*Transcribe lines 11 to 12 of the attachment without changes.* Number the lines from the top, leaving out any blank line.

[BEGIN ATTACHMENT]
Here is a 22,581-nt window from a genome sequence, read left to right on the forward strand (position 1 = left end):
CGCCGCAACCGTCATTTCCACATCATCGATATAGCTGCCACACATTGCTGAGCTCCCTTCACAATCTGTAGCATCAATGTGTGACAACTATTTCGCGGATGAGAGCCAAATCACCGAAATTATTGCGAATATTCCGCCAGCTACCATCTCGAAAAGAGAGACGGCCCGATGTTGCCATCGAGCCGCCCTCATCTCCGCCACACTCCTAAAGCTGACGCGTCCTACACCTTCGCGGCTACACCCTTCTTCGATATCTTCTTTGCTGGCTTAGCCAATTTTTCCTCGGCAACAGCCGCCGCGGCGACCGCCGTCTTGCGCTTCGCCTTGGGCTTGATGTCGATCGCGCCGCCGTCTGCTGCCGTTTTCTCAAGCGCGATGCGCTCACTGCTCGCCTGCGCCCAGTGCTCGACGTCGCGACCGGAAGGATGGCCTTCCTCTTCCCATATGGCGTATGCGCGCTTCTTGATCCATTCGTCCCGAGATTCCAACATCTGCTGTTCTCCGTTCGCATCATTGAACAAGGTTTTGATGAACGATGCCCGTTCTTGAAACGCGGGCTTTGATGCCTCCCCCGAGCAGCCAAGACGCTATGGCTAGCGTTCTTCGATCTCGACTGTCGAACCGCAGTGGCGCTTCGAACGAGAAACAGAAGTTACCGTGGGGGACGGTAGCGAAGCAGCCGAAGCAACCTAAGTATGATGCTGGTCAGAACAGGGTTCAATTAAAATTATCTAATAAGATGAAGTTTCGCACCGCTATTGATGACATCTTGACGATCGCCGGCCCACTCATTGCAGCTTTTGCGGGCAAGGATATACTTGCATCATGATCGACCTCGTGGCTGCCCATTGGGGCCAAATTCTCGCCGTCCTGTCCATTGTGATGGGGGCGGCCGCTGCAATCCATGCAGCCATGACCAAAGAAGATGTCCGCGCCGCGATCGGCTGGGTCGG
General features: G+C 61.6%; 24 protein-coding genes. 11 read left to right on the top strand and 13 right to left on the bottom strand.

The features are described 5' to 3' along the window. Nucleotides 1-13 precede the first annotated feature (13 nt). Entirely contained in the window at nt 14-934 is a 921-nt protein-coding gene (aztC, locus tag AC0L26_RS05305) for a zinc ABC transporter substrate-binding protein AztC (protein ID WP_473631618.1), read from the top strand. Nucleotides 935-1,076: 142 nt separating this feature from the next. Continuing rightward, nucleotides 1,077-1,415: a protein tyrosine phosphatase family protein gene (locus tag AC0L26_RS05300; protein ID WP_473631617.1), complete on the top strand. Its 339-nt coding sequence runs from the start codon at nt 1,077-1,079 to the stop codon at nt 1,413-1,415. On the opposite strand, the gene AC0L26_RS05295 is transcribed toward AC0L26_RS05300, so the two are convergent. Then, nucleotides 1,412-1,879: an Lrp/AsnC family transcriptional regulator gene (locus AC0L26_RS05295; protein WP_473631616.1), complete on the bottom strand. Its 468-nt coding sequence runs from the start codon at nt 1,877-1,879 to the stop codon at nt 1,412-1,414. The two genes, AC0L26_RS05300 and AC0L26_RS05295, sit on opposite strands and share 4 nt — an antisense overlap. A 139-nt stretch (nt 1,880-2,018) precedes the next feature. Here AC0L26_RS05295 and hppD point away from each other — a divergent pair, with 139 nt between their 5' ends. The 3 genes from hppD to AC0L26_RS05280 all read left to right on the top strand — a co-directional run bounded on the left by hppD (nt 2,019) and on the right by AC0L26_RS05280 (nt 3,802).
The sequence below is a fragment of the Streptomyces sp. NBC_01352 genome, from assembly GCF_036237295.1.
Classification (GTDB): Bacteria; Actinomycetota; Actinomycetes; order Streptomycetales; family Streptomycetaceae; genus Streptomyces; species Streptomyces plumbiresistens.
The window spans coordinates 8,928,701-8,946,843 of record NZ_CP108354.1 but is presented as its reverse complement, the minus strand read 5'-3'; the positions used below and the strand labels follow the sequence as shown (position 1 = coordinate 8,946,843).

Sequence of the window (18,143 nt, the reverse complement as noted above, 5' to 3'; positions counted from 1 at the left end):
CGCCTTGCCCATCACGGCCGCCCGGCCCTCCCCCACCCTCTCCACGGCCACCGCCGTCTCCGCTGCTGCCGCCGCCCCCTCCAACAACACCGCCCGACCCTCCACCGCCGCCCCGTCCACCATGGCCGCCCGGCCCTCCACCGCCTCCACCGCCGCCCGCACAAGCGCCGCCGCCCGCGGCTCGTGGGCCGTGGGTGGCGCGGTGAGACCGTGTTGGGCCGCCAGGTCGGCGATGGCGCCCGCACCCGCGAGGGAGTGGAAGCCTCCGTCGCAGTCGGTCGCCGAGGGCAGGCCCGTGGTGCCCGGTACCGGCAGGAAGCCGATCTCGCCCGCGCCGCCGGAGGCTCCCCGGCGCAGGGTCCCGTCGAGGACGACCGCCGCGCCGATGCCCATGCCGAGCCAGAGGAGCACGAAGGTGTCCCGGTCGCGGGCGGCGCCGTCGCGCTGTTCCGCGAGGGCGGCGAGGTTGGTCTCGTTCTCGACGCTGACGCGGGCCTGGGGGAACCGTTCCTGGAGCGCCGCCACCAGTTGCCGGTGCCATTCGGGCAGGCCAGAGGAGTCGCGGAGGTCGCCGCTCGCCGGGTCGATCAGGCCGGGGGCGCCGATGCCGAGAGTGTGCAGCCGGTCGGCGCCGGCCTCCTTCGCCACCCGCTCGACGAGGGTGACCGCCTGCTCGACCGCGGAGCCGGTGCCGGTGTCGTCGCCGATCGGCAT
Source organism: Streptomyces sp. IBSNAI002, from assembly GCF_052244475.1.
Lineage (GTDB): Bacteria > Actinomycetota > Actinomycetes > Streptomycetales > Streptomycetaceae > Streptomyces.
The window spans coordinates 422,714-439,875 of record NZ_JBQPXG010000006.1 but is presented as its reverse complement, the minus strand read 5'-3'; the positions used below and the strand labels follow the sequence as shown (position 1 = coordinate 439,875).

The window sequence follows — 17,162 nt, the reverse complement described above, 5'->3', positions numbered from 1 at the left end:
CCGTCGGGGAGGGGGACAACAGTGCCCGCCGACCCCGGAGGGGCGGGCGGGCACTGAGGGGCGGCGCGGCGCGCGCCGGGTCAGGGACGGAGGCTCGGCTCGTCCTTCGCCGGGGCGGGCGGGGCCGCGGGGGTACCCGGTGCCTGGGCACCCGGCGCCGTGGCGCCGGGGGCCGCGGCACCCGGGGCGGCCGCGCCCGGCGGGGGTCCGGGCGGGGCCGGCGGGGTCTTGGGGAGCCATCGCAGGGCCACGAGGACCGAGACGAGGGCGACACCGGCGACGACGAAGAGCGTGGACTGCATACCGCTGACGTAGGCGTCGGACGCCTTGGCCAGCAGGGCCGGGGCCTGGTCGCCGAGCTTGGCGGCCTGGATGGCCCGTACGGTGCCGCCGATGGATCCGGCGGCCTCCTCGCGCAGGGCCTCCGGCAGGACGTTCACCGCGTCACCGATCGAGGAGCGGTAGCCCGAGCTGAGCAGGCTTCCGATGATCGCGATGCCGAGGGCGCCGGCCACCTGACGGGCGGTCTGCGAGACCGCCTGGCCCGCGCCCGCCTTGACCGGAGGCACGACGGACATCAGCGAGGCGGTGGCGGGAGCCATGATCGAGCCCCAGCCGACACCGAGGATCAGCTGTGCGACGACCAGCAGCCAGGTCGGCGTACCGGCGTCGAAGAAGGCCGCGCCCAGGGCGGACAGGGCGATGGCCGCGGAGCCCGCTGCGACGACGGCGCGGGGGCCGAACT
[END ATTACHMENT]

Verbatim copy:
Lineage (GTDB): Bacteria > Actinomycetota > Actinomycetes > Streptomycetales > Streptomycetaceae > Streptomyces.
The window spans coordinates 422,714-439,875 of record NZ_JBQPXG010000006.1 but is presented as its reverse complement, the minus strand read 5'-3'; the positions used below and the strand labels follow the sequence as shown (position 1 = coordinate 439,875).